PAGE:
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Following the release of our Advice to the Profession document on virtual care to supplement the recently-updated Virtual Care standard, we’ve received common inquiries for certain situations involving virtual care. Please review these FAQs to ensure you’re practising within the scope of the updated standard. If you’re ever unsure of something, please don’t hesitate to contact us—we’re here to guide and support you in your practice.
Virtual Care FAQs
- Does my Alberta patient need to be in Alberta to receive virtual care?
Generally speaking, no. Providing virtual care to a patient while they are temporarily out of the province (e.g., vacation, work, school) is typically considered continuity of care. However, confirmation of liability protection should be obtained for patients who spend a large portion of their time out of the country (e.g., “snow birds” who are in the USA for months at a time).
- What if I’m out of the province/country? Can I still provide virtual care to Alberta patients?
As long as in-person care can be arranged when necessary, this is acceptable; however, confirmation of liability protection should be obtained. The expectation is that the physician would arrange in-person care in a timeframe appropriate for the urgency of the matter.
- I provide virtual care through a healthcare app, do I have to stop if I can’t provide in-person care to every patient I see virtually?
No. We understand there are times when this is not feasible (e.g., patient lives in a remote location). The expectation is that the physician would arrange in-person care in a timeframe appropriate for the urgency of the matter. This might look like reaching out to the patient’s primary care provider or, if the patient does not have one, contacting local urgent care/emergency department to provide appropriate background information.
- I facilitate virtual care in group settings (e.g., mental health group counselling), do I have to be able to see patients in-person?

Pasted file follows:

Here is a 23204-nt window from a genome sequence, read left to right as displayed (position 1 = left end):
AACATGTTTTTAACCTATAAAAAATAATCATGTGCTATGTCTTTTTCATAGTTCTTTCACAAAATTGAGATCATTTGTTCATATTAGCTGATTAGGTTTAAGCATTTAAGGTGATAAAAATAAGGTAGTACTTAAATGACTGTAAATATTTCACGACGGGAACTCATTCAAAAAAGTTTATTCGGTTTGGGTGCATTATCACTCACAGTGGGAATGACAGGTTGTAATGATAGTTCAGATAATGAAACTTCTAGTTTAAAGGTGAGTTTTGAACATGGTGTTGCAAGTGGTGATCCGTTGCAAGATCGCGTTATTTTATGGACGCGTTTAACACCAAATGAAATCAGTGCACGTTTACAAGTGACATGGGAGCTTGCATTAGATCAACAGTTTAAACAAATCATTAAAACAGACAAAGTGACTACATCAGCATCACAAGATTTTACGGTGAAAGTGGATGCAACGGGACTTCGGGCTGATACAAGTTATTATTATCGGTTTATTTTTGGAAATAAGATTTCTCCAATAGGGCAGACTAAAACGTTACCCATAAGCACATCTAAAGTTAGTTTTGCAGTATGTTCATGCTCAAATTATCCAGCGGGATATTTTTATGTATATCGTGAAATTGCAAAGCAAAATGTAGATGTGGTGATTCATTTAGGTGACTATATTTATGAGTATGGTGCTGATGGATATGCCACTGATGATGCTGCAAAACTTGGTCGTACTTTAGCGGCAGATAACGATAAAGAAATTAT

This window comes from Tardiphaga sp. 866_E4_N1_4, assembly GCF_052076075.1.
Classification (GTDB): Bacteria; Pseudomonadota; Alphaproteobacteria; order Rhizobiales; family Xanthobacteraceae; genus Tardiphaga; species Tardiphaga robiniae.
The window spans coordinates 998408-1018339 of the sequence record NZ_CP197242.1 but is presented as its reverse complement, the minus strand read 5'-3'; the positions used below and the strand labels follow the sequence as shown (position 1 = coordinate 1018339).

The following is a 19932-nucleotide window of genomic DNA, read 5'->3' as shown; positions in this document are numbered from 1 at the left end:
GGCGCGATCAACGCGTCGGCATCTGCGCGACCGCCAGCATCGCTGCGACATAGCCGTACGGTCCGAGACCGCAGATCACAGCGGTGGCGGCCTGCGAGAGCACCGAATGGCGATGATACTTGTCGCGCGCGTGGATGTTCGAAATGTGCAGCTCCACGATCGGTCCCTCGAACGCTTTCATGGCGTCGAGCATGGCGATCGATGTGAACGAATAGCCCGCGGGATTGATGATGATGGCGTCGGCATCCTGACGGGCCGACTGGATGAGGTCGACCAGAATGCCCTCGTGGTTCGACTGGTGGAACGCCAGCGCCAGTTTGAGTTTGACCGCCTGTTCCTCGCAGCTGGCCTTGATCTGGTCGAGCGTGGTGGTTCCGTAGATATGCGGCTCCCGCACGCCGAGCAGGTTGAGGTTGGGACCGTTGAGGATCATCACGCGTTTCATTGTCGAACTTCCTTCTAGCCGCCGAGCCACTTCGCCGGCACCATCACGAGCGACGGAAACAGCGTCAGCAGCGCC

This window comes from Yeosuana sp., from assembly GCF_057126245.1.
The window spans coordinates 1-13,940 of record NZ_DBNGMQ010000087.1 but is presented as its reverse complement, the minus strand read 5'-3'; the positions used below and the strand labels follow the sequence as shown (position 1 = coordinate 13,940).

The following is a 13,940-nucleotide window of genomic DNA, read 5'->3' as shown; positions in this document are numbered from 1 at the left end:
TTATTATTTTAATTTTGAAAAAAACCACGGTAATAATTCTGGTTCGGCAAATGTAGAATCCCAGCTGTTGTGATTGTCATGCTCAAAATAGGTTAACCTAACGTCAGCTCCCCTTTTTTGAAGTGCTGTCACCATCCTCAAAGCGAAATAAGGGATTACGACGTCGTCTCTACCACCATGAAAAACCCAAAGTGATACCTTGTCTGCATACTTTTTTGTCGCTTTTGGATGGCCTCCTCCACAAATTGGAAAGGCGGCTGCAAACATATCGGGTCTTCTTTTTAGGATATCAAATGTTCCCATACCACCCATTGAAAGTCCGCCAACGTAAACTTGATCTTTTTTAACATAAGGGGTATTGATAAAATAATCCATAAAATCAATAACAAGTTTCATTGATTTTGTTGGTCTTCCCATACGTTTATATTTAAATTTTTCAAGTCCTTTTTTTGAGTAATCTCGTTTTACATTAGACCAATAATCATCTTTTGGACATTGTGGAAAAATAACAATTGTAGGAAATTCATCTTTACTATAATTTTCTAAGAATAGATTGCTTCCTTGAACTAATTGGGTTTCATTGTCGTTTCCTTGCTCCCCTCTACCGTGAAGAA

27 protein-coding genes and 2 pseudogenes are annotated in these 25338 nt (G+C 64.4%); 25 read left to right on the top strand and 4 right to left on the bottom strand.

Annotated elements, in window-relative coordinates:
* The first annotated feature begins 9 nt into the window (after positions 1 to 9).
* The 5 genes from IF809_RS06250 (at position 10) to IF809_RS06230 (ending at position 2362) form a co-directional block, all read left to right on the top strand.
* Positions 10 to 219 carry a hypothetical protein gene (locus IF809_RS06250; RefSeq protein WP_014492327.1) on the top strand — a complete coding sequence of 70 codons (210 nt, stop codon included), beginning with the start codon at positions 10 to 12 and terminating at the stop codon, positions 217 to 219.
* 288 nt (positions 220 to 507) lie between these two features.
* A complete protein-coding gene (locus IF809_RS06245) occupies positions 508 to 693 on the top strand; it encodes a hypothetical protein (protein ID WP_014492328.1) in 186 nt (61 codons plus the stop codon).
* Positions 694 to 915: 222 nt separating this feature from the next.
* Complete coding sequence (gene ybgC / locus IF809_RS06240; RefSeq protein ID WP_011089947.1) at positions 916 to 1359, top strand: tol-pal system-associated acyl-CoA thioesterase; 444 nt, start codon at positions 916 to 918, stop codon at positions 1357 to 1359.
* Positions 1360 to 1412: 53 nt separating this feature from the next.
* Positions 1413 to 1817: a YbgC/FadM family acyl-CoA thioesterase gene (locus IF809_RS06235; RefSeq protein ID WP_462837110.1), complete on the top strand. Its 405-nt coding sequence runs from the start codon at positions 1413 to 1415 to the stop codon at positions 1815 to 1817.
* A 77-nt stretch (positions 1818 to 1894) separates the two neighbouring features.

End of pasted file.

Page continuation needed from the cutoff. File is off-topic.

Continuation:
If patients cannot be seen in person, the expectation is that the physician would arrange in-person care in a timeframe appropriate for the urgency of the matter. Arrangements would need to be made with the next most appropriate healthcare provider/service to have the person assessed in person (e.g., confirming with the referring healthcare provider that they will see the patient in person if necessary and ensuring the patient understands this arrangement).
- I provide services virtually to patients who live in other provinces, do I have to get licences in all of those provinces?
Each province’s College of Physicians & Surgeons has different virtual care/licensure requirements. Physicians are required to confirm with each province what the expectations are and comply accordingly.
- My Alberta patient has moved to another province, but wants to continue seeing me virtually, can I do this?
Each province’s College of Physicians & Surgeons has different virtual care/licensure requirements. The requirements of the college in the patient’s new province would need to be determined and followed. Additionally, arrangements would need to be made for the patient to be seen in-person when necessary.
- How do I bill for virtual care provided to a patient who lives in another province?
Billing is not within CPSA’s purview. For more information, please contact the Alberta Health Care Insurance Plan or the Alberta Medical Association. Inquiries could also be made to the health authority in the patient’s province.
- Do I have to meet all three subclauses in clause 13 of CPSA’s Virtual Care standard before prescribing virtually?
No. The expectation is that at least one of these situations is met in order to prescribe opioids or other controlled substances.
- I provide virtual care that involves prescribing medications to patients in remote areas where I have not examined the patient and don’t have a pre-existing longitudinal treating relationship (e.g., treatment of substance use disorder requiring OAT, long-acting stimulants, antiviral medication, etc.), do I have to stop this service?
Not necessarily. As long as follow-up care can be arranged or provided going forward, an urgent assessment for/induction of Schedule 1 or 2 drugs would generally meet the criteria for a longitudinal relationship. It is understood that management of this nature is not a one-time interaction without follow-up.
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